Getting Down and Dirty: Sensory Play with Older Babies

I’ve written posts before on the importance of sensory play, but it really just can’t be said enough!

Since E was born I’ve been making it a point to engage her in sensory activities, ranging from simple bath time wet vs. dry, ice cubes to experience cold, playing with goop (a slippery, solid yet liquid mixture of cornstarch and a small amount of water) and exploring different textures like dry cornmeal or oatmeal, and slimy, wet finger paints, both homemade and store bought.

A cookie sheet, cornstarch and water are all you need for smily goop fun!

A cookie sheet, cornstarch and water are all you need for slippery goop fun!













Now to be fair, I can’t say for sure if all of this sensory play contributes to her willingness to go anywhere and explore anything as I don’t have a control situation, but I can say that both myself, relatives and complete strangers are amazed at how easily she takes to the sand and cold water of Cape Cod beaches, and how adaptable she is to all kinds of sensory play and new places. If you’ve seen many babies at the beach, they are often unwilling to go on the sand and may even shy away from the water. She has no fear of exploring all sorts of textures, from grassy lawns to muddy flats at low tide.

If you’re little one is less than thrilled with getting messy at meal time or at play, or is shying away from new textures or sensations, here are some simple ways to add more sensory experiences into their daily routine to expand their sensory palette.

Sand Boxes and Water Tables:

You don’t have to get the top of the line ones, or even an actual sand box or water table for that matter. A shallow plastic bin or bowl will do just fine for either! No matter the size, make sure to always be supervising, you don’t want them consuming lots of sand, and babies can drown in just an inch of water.

For sand try to get the playground sand from Lowe’s or Home Depot. It’s been sanitized so you’re less likely to grow mold or other plant and fungus life in your sand box than with sand from the ground. And on that note, make sure to clean out water tables and trays regularly, babies and toddlers will put any and everything into their mouths including dirty water!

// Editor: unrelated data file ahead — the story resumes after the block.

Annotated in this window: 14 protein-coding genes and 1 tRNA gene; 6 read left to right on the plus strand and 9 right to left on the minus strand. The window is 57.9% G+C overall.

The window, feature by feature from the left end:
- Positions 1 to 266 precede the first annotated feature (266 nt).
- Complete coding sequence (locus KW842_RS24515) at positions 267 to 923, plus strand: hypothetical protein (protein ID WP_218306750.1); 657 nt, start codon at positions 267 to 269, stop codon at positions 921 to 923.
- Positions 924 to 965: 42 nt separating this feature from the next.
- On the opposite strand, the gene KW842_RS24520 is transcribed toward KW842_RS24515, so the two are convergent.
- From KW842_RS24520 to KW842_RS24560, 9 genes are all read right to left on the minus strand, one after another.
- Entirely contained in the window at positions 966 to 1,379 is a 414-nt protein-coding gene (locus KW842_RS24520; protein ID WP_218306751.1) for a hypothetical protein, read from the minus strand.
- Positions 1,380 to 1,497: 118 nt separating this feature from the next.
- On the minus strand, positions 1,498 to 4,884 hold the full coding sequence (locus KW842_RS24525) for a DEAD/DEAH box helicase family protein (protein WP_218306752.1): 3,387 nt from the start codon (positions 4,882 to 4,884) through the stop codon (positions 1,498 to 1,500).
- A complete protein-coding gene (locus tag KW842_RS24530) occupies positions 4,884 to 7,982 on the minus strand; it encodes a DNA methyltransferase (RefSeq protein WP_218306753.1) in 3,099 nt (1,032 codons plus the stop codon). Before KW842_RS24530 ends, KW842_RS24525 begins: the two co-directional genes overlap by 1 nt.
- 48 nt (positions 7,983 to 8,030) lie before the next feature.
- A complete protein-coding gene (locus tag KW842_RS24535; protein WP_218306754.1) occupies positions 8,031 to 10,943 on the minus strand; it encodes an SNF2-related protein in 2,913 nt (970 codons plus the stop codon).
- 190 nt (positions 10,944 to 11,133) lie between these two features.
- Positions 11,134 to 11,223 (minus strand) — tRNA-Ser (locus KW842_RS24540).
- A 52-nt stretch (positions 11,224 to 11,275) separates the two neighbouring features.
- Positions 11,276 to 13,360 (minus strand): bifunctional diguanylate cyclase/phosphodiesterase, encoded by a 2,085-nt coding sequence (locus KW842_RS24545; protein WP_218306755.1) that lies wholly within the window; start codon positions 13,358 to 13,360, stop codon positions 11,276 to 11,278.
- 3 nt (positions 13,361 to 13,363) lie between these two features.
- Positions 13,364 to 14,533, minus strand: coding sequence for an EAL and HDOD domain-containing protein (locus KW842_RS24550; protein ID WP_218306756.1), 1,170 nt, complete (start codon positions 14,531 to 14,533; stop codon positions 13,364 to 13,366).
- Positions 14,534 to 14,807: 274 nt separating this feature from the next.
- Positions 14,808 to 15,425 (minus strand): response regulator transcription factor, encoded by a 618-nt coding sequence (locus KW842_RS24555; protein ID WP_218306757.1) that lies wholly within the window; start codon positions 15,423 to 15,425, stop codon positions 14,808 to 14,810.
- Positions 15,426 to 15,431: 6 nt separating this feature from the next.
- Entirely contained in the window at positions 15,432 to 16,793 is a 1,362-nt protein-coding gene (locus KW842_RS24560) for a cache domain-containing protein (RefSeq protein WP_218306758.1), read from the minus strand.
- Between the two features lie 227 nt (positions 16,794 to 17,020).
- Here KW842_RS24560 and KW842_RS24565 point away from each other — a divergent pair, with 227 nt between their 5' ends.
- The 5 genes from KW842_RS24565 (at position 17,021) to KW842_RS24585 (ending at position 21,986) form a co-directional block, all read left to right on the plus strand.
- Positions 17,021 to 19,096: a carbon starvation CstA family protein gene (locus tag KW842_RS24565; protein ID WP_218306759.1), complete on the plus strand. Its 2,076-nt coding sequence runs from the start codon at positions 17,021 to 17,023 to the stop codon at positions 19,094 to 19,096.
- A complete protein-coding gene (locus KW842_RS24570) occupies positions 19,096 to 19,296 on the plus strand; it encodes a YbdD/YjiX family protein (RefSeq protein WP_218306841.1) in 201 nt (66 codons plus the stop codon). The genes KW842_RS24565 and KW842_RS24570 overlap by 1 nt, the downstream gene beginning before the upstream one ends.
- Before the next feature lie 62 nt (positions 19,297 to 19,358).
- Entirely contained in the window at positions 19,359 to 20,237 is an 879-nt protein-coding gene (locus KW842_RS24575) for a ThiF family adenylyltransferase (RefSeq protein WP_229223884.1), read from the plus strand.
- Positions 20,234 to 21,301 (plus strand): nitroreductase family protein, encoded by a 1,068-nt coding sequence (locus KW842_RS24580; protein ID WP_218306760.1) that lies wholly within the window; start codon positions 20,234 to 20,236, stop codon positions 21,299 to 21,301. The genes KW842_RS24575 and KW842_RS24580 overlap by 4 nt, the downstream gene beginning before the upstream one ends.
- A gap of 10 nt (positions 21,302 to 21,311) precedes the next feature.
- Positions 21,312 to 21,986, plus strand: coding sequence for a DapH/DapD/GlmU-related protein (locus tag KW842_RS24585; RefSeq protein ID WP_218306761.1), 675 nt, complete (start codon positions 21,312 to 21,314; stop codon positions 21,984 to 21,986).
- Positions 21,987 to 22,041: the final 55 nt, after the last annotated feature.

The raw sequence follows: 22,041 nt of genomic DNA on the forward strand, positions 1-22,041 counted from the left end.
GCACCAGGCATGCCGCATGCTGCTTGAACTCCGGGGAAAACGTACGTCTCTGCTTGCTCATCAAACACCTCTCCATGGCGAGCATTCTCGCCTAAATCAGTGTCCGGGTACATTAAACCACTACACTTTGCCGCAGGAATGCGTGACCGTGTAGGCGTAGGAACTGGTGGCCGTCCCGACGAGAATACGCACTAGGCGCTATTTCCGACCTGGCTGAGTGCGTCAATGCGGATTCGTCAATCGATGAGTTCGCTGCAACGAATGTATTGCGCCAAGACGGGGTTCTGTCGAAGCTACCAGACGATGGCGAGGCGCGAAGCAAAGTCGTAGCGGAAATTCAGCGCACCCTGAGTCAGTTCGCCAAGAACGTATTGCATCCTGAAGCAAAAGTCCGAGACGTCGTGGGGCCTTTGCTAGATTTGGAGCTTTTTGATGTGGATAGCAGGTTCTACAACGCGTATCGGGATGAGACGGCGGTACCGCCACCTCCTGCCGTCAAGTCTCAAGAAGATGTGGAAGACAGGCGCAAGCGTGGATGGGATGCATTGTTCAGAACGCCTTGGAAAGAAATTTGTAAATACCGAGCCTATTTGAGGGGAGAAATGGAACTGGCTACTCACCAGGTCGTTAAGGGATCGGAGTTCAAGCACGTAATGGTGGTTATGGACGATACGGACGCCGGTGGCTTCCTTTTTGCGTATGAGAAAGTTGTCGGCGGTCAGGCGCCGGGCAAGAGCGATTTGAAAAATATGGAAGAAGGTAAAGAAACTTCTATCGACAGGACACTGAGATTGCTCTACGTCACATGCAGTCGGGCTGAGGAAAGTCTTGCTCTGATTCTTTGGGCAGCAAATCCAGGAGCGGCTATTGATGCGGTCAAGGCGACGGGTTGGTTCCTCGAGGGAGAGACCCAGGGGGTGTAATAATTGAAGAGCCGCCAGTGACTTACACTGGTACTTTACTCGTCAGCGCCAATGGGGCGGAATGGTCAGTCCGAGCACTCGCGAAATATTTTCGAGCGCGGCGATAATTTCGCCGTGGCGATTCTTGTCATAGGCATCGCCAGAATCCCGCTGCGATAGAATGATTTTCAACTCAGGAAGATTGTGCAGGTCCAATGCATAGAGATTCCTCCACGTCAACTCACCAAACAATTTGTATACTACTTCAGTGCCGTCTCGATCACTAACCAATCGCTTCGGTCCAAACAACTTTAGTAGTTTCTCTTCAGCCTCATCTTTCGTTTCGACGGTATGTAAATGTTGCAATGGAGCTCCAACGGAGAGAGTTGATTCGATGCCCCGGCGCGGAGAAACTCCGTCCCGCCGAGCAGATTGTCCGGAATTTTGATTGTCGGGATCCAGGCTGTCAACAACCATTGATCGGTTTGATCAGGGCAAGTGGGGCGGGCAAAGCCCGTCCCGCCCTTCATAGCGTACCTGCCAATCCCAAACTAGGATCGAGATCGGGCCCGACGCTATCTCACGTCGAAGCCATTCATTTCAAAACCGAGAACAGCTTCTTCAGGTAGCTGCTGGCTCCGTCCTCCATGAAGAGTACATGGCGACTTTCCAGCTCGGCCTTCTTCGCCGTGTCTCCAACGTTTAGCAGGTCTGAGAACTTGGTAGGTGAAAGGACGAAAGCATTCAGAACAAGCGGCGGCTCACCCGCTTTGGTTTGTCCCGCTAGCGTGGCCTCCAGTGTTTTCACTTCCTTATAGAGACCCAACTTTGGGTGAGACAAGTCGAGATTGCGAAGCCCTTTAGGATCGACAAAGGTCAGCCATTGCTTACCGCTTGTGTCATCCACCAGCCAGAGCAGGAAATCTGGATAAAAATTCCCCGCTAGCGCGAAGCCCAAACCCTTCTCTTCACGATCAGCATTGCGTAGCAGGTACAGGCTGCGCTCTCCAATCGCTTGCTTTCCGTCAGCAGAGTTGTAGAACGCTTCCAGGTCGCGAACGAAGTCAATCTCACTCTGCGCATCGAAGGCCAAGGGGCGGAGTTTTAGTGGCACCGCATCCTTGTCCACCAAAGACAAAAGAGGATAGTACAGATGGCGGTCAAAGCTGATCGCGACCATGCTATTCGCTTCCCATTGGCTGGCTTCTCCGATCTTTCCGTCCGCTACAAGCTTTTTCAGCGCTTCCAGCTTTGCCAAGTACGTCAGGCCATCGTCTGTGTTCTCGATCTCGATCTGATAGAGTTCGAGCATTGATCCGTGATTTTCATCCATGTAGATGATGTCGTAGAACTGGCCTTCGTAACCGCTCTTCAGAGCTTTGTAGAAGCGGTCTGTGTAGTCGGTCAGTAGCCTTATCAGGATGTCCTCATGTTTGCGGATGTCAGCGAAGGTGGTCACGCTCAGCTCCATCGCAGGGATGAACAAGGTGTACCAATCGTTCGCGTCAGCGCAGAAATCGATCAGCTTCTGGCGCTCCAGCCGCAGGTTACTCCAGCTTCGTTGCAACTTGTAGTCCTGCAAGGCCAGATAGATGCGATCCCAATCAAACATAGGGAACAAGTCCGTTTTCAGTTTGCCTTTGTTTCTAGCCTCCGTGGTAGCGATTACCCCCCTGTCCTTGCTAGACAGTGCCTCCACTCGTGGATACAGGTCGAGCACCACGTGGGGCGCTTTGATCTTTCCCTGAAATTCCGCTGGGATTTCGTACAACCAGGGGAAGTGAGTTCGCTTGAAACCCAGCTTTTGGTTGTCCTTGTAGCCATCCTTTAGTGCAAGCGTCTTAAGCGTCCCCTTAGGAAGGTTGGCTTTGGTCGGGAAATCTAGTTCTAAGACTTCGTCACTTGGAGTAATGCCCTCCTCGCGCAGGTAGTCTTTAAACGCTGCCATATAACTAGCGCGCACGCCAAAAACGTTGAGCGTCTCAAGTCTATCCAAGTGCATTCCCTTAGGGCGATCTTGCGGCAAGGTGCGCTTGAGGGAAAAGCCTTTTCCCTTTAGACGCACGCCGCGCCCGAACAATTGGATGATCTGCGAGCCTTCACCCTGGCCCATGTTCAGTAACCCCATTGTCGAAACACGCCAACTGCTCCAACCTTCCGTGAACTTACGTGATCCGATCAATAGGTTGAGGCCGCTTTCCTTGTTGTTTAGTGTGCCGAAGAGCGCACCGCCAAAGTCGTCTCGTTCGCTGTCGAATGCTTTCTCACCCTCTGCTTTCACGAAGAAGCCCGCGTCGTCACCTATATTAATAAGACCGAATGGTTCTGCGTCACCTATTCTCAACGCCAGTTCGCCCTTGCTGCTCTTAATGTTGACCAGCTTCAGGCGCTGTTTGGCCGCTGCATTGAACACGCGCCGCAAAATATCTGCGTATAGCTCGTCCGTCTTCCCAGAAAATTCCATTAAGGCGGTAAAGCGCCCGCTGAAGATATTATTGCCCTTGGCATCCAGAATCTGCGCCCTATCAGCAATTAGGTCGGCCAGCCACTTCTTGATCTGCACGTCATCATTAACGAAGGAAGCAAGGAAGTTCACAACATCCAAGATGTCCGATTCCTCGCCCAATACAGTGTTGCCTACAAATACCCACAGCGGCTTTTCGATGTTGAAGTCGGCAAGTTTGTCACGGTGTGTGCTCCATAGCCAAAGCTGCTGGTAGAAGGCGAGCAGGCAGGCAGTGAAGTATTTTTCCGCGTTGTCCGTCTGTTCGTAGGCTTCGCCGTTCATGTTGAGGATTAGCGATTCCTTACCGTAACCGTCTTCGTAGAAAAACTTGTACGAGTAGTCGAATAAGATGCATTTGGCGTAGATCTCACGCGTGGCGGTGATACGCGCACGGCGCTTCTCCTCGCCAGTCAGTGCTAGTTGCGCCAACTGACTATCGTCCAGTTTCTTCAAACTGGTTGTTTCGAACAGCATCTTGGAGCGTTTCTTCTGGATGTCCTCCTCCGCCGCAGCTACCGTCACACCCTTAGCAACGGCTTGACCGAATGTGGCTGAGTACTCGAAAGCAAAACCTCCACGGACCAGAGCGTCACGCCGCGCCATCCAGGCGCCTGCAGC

Nothing fancy needed! A bowl and some cornmeal or sand will do!

Nothing fancy needed! A bowl and some cornmeal or sand will do!













Finger Paints:

Finger paints are a great way to get little hands into slimy textures while exploring colors and their creativity!

You can make your own, or for older babies and toddlers the non-toxic varieties are OK too. Either way discouraging them from eating the paint is a good idea, whether it’s food based or not. Learning how to use art supplies is an important foundational skill and can never be taught to early!


This is my favorite recipe so far!

Self Feeding:

Yup, even meal times can be educational. Go beyond self feeding skills and give your little one finger foods of all shapes and textures to explore different tactile and oral sensations. Here are some ideas of different finger foods:

Scrambled egg yolks (stick with yolks till they’re around 1 year old as egg whites can be allergenic)

Apple sauce or hummus for dipping (beware of Tahini in hummus, sesame can cause an allergic reaction as we learned here! If you’re little one does have an allergy to sesame try this recipe for your own homemade hummus)

Cream cheese on lightly toasted bread



Chicken nuggets (try this homemade version!)

Quinoa or Cous Cous

Pasta with sauce

Encourage Their Brave Explorations:

Try not to get in the habit of expecting your little one to not like getting messy, or playing in the sand or water. They’re using your responses as a gauge of each and every situation they’re in, so act as though it’s all in good fun and you might be surprised to all of a sudden see them happily playing covered in goop or engrossed in play in the sandbox.

Don’t be discouraged if they shy away repeatedly from their least favorite activities. Keep offering them up along with their tried and true favorites. The more sensory play, the more brain development, so play on!

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